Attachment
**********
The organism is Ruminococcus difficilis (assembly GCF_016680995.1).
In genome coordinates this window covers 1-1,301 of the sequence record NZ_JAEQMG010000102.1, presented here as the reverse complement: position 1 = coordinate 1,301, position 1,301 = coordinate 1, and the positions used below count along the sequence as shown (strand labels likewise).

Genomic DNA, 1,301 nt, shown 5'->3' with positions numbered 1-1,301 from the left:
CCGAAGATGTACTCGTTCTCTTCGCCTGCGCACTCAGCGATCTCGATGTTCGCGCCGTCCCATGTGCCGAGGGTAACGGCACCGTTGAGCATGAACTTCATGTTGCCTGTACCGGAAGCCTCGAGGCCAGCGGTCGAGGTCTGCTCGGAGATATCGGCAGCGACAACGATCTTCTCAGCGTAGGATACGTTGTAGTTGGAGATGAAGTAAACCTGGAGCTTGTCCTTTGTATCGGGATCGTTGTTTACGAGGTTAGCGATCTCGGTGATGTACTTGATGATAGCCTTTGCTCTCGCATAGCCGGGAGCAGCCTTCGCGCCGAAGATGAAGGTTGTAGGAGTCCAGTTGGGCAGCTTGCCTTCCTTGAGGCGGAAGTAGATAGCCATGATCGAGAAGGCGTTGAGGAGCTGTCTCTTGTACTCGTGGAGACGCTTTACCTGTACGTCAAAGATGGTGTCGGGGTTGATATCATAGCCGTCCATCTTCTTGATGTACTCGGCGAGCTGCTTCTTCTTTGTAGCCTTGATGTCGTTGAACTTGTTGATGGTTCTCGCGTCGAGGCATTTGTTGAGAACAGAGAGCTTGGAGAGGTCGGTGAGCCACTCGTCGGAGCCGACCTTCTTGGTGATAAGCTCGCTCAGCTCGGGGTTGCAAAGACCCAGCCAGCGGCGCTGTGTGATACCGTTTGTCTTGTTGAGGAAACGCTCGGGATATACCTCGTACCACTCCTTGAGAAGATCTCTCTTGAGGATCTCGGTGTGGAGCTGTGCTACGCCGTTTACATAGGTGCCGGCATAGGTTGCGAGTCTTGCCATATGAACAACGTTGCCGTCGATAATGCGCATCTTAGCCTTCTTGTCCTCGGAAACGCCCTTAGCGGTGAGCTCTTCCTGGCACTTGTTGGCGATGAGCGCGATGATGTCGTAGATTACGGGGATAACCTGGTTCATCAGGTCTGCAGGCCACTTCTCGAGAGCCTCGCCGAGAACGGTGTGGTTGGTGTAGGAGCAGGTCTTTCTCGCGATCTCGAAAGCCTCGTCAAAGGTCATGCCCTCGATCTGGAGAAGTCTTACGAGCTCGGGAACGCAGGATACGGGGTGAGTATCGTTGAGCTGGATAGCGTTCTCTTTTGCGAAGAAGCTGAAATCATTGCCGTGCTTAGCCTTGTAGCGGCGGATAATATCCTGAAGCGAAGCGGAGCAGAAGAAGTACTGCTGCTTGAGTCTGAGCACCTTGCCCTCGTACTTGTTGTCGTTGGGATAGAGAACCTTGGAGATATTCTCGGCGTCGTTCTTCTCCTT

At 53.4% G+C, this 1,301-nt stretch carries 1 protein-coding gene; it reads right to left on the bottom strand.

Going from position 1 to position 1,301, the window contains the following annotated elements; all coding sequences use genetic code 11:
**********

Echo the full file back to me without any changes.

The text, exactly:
The organism is Ruminococcus difficilis (assembly GCF_016680995.1).
In genome coordinates this window covers 1-1,301 of the sequence record NZ_JAEQMG010000102.1, presented here as the reverse complement: position 1 = coordinate 1,301, position 1,301 = coordinate 1, and the positions used below count along the sequence as shown (strand labels likewise).

Genomic DNA, 1,301 nt, shown 5'->3' with positions numbered 1-1,301 from the left:
CCGAAGATGTACTCGTTCTCTTCGCCTGCGCACTCAGCGATCTCGATGTTCGCGCCGTCCCATGTGCCGAGGGTAACGGCACCGTTGAGCATGAACTTCATGTTGCCTGTACCGGAAGCCTCGAGGCCAGCGGTCGAGGTCTGCTCGGAGATATCGGCAGCGACAACGATCTTCTCAGCGTAGGATACGTTGTAGTTGGAGATGAAGTAAACCTGGAGCTTGTCCTTTGTATCGGGATCGTTGTTTACGAGGTTAGCGATCTCGGTGATGTACTTGATGATAGCCTTTGCTCTCGCATAGCCGGGAGCAGCCTTCGCGCCGAAGATGAAGGTTGTAGGAGTCCAGTTGGGCAGCTTGCCTTCCTTGAGGCGGAAGTAGATAGCCATGATCGAGAAGGCGTTGAGGAGCTGTCTCTTGTACTCGTGGAGACGCTTTACCTGTACGTCAAAGATGGTGTCGGGGTTGATATCATAGCCGTCCATCTTCTTGATGTACTCGGCGAGCTGCTTCTTCTTTGTAGCCTTGATGTCGTTGAACTTGTTGATGGTTCTCGCGTCGAGGCATTTGTTGAGAACAGAGAGCTTGGAGAGGTCGGTGAGCCACTCGTCGGAGCCGACCTTCTTGGTGATAAGCTCGCTCAGCTCGGGGTTGCAAAGACCCAGCCAGCGGCGCTGTGTGATACCGTTTGTCTTGTTGAGGAAACGCTCGGGATATACCTCGTACCACTCCTTGAGAAGATCTCTCTTGAGGATCTCGGTGTGGAGCTGTGCTACGCCGTTTACATAGGTGCCGGCATAGGTTGCGAGTCTTGCCATATGAACAACGTTGCCGTCGATAATGCGCATCTTAGCCTTCTTGTCCTCGGAAACGCCCTTAGCGGTGAGCTCTTCCTGGCACTTGTTGGCGATGAGCGCGATGATGTCGTAGATTACGGGGATAACCTGGTTCATCAGGTCTGCAGGCCACTTCTCGAGAGCCTCGCCGAGAACGGTGTGGTTGGTGTAGGAGCAGGTCTTTCTCGCGATCTCGAAAGCCTCGTCAAAGGTCATGCCCTCGATCTGGAGAAGTCTTACGAGCTCGGGAACGCAGGATACGGGGTGAGTATCGTTGAGCTGGATAGCGTTCTCTTTTGCGAAGAAGCTGAAATCATTGCCGTGCTTAGCCTTGTAGCGGCGGATAATATCCTGAAGCGAAGCGGAGCAGAAGAAGTACTGCTGCTTGAGTCTGAGCACCTTGCCCTCGTACTTGTTGTCGTTGGGATAGAGAACCTTGGAGATATTCTCGGCGTCGTTCTTCTCCTT

At 53.4% G+C, this 1,301-nt stretch carries 1 protein-coding gene; it reads right to left on the bottom strand.

Going from position 1 to position 1,301, the window contains the following annotated elements; all coding sequences use genetic code 11: